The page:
Perhaps my favourite feature of Guix is
guix shell. It is one of those
tools that I don't know how to do without. Even if you are not ready to
use Guix as a package manager (or distro),
guix shell alone might be a
reason to have Guix installed.
If you are a software developer, system administrator, or anything in between, you have probably experienced a situation where you want to patch some piece of software that you did not write. Either to fix a bug, try an idea you had in the shower, or just have fun.
Then you discover that it needs a mountain of dependencies to build, and that the versions provided by your operating system are too old, or only available on a mixture of PyPI, CPAN, and random repositories. Even if your preferred package manager has all dependencies available, you may not want to install all that just to scratch that itch.
guix shell. If you are lucky, that project you want to hack on
is one of the 21000+ packages available in Guix. Then you can simply
clone the repository, navigate to the project in a terminal, and run:
guix shell --development the-package
That's it. Guix will download everything required to build that package
from source, run tests, etc; and make them available for that shell
session only. Then you can
pytest, or whatever you need to
try that patch.
CPATH, etc are all set up and ready to go.
Once you exit the shell, the environment is gone, like it never existed. If you want to hack on that project later, simply run the same command again. Now all the dependencies are cached on your system and so creating the environment takes milliseconds.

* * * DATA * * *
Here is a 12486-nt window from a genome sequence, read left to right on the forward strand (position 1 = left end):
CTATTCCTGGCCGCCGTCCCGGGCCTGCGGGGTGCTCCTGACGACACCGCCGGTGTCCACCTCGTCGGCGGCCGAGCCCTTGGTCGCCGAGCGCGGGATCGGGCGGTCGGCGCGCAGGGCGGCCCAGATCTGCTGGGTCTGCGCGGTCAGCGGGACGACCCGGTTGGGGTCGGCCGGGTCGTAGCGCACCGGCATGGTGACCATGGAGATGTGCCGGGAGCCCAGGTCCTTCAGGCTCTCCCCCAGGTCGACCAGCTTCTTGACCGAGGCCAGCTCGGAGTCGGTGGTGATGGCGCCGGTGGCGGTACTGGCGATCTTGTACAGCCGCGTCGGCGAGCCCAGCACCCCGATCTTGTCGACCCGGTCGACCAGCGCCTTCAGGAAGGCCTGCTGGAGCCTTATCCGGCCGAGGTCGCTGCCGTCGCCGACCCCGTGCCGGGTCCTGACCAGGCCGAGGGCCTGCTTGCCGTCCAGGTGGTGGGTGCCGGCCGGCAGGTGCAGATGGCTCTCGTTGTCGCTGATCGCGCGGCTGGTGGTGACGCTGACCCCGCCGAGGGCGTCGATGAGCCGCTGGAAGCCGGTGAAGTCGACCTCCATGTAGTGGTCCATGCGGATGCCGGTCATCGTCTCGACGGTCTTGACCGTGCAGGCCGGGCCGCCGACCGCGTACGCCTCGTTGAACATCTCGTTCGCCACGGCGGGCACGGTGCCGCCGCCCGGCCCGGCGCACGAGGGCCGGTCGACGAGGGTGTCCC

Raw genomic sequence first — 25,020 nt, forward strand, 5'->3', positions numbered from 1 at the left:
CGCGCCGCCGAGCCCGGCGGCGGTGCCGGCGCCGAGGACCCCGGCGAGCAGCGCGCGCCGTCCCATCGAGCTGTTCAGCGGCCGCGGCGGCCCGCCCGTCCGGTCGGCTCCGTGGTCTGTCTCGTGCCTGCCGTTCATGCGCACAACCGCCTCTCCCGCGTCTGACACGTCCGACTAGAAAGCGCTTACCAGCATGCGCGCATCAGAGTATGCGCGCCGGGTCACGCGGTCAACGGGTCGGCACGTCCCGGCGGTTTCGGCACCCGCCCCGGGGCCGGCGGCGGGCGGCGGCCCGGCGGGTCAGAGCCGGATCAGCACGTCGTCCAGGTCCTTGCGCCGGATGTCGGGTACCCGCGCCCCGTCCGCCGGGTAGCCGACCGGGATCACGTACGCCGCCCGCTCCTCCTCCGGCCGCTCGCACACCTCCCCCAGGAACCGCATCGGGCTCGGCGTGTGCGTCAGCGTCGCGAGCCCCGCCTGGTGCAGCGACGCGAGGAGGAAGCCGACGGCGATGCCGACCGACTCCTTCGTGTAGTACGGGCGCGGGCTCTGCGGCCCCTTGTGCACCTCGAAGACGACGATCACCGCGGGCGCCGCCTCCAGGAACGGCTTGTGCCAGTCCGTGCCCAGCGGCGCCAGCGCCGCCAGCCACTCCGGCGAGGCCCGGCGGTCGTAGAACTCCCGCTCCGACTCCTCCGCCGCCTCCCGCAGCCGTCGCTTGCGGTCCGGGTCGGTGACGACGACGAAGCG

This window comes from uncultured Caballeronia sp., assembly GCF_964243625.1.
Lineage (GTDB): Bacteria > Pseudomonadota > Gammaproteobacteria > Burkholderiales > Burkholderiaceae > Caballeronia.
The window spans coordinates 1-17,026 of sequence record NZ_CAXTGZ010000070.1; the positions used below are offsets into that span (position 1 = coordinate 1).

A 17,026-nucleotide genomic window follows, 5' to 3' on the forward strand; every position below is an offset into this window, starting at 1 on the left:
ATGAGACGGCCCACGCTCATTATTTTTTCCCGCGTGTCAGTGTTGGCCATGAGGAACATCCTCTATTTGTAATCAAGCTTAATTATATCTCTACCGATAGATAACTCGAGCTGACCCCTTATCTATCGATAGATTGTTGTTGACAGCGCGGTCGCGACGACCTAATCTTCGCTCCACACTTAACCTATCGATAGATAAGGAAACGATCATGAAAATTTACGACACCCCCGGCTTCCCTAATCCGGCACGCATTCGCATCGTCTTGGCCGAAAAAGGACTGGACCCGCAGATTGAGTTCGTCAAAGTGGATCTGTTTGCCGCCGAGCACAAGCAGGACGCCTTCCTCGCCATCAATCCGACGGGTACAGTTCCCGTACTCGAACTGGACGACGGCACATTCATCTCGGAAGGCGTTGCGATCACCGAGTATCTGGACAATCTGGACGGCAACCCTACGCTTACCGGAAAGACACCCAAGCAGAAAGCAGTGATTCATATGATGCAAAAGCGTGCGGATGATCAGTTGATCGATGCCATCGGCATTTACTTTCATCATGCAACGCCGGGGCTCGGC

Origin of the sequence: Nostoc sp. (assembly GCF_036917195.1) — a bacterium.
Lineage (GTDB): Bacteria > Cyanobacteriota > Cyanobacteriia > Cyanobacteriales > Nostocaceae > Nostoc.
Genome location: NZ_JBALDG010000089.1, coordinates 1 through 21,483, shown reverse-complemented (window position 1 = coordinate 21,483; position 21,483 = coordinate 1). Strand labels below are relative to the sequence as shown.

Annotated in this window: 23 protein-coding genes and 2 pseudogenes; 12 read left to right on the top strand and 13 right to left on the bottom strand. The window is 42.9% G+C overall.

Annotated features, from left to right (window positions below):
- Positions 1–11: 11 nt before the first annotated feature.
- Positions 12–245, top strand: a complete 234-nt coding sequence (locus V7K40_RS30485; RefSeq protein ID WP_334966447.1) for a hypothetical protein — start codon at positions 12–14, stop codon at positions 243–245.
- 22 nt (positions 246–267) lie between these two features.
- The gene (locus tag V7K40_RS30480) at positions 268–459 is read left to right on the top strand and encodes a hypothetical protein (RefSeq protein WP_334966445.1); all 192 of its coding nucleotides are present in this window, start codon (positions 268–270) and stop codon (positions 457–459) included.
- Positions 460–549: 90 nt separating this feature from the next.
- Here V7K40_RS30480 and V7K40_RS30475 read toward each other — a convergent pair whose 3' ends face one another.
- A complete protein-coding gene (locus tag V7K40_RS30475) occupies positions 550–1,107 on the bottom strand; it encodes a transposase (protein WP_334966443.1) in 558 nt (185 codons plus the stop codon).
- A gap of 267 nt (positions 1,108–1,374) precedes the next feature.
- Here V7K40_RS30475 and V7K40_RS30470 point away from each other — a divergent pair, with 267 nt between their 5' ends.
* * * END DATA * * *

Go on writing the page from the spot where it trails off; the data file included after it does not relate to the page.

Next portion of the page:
What if the package is not in Guix, but its dependencies are? You can create arbitrary environments with:
guix shell package1 package2 packageN
Or mix and match:
guix shell -D the-package package1 package2 -D package3
-D is shorthand for
But what if you don't trust the packages or build systems to not litter
$HOME, steal your passwords, or
wipe your data?
guix shell has you covered:
guix shell --container [...]
Now you are in an isolated environment that can only access the current
working directory, and with no network access (unless you pass
You can make select parts of your file system visible with
--share (read/write). This is useful if you just want to
try some program, or script, without needing to trust it completely.
There are more features lurking in
guix shell, but these are by far the
ones I use the most. I don't even have
python available on
PATH and just
create a shell every time I need it, tailored to the project I want to hack on.
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guix shell -m manifest.scm -- haunt build step.